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Research explores effects of aging on solar panels

With teams of engineers and researchers, Southern Company and its partners are working to better learn how solar panels age and determine their future performance.

The research project - led by the Electric Power Research Institute (EPRI) with support from the U.S. Department of Energy's SunShot Initiative - is being conducted at the Southeastern Solar Research Center, located on the campus of Southern Research (SR) in Birmingham. The center - a collaborative effort between Southern Company, EPRI, SR and others - works to learn how the southeastern U.S. climate, with its high levels of heat, humidity, precipitation and pollen, affects the performance of solar photovoltaic systems.

Southern Company Research Engineer Will Hobbs said the research will help develop ways to accelerate the aging of solar panels in a laboratory, without waiting 25 to 30 years. The eventual goal: compare panels that have been aged artificially with panels that have aged naturally in the field.

Hobbs said the SR research lab has an environmental chamber that can hold 12 solar panels and control temperature, humidity and UV exposure. "It looks like a large walk-in freezer, and it can heat panels up to 185 degrees Fahrenheit or cool them down to negative 40 degrees," Hobbs said.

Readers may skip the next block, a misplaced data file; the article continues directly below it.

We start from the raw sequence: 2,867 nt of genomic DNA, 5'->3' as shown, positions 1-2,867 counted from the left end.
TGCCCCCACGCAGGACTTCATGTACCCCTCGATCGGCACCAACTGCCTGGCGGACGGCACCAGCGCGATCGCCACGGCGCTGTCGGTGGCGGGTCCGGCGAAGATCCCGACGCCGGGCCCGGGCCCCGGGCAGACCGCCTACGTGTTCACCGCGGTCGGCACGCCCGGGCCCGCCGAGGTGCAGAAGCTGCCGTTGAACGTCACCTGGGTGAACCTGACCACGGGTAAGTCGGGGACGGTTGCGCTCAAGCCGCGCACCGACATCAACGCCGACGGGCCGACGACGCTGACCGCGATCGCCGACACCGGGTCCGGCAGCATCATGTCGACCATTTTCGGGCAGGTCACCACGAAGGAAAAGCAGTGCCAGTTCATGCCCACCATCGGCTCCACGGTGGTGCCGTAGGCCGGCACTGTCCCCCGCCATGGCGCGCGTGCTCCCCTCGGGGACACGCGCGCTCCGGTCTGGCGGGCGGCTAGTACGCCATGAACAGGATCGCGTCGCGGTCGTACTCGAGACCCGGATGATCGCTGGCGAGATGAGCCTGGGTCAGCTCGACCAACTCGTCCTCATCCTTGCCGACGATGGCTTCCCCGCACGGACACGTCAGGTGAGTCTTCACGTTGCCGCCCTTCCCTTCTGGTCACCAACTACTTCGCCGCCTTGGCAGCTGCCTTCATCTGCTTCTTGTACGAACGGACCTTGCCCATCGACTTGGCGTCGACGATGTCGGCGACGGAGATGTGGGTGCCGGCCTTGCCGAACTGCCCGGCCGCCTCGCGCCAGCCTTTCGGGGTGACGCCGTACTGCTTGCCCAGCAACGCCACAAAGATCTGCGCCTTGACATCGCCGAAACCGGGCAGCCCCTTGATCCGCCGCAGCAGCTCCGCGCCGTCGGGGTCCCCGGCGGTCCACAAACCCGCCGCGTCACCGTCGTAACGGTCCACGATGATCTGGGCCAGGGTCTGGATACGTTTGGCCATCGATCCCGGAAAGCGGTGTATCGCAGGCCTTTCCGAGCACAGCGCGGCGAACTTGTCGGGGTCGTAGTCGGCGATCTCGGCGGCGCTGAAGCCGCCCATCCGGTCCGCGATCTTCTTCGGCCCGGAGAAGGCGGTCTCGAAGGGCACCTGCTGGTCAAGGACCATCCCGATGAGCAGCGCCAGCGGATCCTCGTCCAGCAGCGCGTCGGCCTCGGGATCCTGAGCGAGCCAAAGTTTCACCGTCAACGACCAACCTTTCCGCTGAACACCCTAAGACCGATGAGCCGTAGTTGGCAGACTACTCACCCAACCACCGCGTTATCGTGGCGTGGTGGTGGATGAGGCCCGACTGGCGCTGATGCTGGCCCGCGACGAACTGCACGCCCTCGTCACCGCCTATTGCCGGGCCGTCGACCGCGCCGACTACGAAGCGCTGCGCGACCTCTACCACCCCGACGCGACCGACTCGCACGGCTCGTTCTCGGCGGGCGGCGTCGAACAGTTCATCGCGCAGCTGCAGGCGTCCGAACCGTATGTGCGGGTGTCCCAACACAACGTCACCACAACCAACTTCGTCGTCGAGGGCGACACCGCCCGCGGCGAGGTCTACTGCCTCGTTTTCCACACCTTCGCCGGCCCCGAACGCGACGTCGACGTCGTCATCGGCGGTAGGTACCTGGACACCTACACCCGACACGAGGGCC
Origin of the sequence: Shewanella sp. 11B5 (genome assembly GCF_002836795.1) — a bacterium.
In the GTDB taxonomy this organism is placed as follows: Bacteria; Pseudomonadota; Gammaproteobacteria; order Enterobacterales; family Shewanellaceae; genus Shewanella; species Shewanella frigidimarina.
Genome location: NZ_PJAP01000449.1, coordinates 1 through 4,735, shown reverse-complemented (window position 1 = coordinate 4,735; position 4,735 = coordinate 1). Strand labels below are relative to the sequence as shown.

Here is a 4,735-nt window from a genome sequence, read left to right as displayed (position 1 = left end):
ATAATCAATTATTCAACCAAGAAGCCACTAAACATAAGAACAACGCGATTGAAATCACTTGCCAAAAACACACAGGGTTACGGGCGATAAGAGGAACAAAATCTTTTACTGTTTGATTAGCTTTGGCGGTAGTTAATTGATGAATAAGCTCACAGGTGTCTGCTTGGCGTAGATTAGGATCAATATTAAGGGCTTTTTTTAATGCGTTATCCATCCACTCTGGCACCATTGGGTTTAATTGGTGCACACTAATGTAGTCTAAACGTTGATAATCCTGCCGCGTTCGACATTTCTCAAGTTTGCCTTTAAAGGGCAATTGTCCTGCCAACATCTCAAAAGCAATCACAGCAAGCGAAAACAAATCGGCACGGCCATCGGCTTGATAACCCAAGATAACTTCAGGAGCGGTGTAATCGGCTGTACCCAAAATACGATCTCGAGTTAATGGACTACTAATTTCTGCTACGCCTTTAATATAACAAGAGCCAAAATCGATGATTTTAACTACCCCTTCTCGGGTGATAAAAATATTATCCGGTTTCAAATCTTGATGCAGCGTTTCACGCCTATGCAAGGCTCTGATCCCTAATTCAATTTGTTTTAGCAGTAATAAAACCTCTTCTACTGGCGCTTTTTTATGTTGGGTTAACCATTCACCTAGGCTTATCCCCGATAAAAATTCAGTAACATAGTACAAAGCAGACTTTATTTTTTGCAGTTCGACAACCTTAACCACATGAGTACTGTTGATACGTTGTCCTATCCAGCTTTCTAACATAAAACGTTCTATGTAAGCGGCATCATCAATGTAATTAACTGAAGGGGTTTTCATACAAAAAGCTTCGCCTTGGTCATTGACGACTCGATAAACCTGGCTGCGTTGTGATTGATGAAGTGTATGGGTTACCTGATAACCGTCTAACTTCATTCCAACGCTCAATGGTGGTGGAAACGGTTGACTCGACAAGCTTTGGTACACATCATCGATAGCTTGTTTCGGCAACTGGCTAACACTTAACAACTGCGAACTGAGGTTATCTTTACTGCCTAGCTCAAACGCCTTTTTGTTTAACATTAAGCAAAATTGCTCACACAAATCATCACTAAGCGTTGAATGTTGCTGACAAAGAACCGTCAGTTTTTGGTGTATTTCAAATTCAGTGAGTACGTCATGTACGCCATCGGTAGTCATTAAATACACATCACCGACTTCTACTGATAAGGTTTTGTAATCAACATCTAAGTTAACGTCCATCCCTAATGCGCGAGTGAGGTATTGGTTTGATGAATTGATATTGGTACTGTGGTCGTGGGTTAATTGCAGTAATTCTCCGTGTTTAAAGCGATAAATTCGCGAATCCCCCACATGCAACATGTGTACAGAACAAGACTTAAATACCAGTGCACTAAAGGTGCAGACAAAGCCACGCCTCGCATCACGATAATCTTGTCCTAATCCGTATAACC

The three-year project is one year in. The first year was spent developing the project plan, procuring and setting up lab equipment and identifying a solar facility that can provide panels for the testing.

"We chose a commercial solar facility that had been operating for more than three years and that had spare, unfielded solar panels from the original commissioning of the plant," Hobbs said. "Solar manufacturers are constantly changing materials and refining their designs. We needed panels that were an exact match to those that have been aging naturally in the environment."

The panels recently arrived at the center and are being measured, characterized and preconditioned before the accelerated aging begins.

Hobbs said the applications for this research are wide-reaching. "Manufacturers can take the novel protocols developed in this project and use them to refine and improve solar panel designs," he said. "For Southern Company, we can use that information to determine whether a certain kind of panel is low, medium or high grade. When we purchase a solar plant, we may be better able to determine if it's in the condition we would expect for its age."

As an industry leader in the research and development of new, innovative energy solutions, Southern Company is constantly evaluating renewable technologies to create better ways to serve customers and communities.